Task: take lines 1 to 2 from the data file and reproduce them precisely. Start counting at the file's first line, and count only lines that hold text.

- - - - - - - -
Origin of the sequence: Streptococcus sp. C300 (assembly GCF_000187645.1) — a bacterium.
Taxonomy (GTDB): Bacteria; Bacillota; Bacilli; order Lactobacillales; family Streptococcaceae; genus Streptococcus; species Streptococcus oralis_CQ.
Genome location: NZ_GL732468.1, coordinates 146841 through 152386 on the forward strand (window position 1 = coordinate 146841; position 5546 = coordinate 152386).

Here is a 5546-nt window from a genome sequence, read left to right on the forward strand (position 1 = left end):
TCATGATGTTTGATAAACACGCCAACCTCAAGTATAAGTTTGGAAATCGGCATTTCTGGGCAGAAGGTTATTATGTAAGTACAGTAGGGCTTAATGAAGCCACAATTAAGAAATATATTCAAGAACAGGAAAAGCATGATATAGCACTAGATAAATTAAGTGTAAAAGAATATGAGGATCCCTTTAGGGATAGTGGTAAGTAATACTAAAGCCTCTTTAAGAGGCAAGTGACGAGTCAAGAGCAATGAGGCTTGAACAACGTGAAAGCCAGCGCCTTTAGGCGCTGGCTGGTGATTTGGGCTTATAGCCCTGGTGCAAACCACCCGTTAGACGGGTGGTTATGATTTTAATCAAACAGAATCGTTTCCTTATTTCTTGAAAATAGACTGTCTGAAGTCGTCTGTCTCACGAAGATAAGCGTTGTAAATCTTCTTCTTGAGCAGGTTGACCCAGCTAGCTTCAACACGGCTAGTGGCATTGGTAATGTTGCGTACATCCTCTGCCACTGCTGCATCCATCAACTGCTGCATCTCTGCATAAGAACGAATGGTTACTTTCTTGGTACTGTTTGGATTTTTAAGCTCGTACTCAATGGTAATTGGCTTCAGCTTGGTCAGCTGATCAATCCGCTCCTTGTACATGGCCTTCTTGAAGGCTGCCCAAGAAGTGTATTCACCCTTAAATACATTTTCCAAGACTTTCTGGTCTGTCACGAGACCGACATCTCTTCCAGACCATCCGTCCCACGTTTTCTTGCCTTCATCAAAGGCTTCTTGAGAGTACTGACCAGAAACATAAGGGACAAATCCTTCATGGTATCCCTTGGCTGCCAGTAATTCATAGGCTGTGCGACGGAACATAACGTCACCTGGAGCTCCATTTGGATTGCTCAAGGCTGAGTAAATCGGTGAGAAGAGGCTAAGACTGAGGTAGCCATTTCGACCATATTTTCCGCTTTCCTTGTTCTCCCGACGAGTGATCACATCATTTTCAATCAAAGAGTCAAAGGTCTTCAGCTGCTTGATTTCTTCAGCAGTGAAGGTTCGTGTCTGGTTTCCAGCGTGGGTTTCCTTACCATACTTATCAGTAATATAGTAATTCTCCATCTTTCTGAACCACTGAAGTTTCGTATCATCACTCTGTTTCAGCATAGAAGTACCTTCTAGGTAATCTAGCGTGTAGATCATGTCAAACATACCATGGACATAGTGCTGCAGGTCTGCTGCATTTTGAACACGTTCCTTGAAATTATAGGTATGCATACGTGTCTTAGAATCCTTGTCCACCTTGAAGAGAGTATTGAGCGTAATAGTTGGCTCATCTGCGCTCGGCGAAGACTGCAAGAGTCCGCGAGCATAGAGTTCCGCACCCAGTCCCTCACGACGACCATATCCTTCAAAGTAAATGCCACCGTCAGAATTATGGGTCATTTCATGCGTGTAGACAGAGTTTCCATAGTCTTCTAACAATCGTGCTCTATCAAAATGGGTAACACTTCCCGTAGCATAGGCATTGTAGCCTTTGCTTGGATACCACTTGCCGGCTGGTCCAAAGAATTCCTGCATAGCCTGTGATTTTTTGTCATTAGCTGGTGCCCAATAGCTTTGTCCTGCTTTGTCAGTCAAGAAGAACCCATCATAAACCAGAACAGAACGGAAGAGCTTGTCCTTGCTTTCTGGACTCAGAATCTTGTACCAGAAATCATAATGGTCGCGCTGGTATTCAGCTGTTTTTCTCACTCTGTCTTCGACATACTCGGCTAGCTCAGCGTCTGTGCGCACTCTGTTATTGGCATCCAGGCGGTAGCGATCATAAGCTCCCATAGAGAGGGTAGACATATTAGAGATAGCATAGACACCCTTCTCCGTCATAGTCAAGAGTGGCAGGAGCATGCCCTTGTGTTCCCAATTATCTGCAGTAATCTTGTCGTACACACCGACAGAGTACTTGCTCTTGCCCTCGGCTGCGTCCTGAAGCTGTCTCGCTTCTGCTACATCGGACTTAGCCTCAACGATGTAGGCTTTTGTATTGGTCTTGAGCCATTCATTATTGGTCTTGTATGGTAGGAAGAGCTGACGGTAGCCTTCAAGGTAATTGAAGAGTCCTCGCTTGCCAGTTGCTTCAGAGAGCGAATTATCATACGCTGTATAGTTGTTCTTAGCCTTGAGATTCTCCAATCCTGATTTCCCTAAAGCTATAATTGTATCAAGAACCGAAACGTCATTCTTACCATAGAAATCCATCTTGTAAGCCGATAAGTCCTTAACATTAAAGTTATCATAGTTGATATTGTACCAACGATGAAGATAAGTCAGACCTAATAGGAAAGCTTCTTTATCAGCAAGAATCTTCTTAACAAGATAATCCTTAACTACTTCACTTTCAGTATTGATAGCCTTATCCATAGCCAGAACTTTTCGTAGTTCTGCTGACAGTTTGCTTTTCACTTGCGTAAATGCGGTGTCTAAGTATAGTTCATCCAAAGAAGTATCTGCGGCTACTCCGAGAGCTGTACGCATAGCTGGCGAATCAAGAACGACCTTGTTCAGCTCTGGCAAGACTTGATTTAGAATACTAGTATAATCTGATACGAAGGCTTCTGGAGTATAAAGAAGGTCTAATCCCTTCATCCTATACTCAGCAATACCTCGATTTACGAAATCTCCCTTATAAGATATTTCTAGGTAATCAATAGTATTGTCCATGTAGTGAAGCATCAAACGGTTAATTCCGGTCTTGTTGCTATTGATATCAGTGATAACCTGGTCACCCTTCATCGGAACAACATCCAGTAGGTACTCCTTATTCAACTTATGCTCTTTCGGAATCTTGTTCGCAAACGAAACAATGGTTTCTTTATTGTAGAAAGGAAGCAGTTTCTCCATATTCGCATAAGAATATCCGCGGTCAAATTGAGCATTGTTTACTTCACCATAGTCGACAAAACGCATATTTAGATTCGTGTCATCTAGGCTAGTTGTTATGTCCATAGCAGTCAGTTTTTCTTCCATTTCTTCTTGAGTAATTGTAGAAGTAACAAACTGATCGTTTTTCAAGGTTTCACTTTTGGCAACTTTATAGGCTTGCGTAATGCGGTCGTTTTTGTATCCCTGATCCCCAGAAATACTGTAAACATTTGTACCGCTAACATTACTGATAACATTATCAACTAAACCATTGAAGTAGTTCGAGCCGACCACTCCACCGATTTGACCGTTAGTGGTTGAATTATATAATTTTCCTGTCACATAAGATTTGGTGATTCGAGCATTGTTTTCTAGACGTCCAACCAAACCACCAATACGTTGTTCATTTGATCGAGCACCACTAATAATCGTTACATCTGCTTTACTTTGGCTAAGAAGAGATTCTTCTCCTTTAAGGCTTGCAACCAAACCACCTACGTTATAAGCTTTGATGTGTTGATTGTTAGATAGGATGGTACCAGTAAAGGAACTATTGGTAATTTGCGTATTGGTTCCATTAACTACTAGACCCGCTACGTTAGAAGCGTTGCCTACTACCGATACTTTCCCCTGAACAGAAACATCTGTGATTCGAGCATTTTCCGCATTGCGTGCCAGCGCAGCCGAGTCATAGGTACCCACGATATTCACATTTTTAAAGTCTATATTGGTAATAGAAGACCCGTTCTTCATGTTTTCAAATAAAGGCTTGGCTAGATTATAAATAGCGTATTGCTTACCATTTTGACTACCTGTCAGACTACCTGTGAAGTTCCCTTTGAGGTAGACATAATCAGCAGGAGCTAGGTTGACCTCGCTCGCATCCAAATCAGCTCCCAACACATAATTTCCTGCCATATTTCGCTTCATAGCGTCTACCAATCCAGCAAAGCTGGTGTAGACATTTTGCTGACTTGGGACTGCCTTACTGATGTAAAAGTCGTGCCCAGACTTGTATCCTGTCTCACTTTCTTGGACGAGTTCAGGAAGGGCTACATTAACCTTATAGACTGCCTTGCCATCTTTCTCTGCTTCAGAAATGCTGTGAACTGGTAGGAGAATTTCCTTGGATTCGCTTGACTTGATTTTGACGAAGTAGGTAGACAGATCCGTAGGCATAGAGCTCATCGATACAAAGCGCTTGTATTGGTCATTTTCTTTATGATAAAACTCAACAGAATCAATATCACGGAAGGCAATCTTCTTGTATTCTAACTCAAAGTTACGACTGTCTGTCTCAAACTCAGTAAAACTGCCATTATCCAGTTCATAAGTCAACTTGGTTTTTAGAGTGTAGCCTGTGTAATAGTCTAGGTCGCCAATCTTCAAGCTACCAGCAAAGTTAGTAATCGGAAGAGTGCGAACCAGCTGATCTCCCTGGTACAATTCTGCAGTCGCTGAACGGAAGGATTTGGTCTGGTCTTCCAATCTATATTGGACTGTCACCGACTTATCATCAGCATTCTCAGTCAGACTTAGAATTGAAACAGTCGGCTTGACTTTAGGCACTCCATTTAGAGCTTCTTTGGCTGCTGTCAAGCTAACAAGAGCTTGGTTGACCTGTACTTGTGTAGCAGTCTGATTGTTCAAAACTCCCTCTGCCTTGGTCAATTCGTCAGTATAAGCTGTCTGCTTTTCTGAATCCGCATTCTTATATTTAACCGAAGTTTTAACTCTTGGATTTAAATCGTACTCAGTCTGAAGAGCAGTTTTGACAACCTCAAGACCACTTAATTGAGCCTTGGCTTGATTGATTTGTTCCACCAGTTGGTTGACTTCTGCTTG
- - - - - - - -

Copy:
Origin of the sequence: Streptococcus sp. C300 (assembly GCF_000187645.1) — a bacterium.
Taxonomy (GTDB): Bacteria; Bacillota; Bacilli; order Lactobacillales; family Streptococcaceae; genus Streptococcus; species Streptococcus oralis_CQ.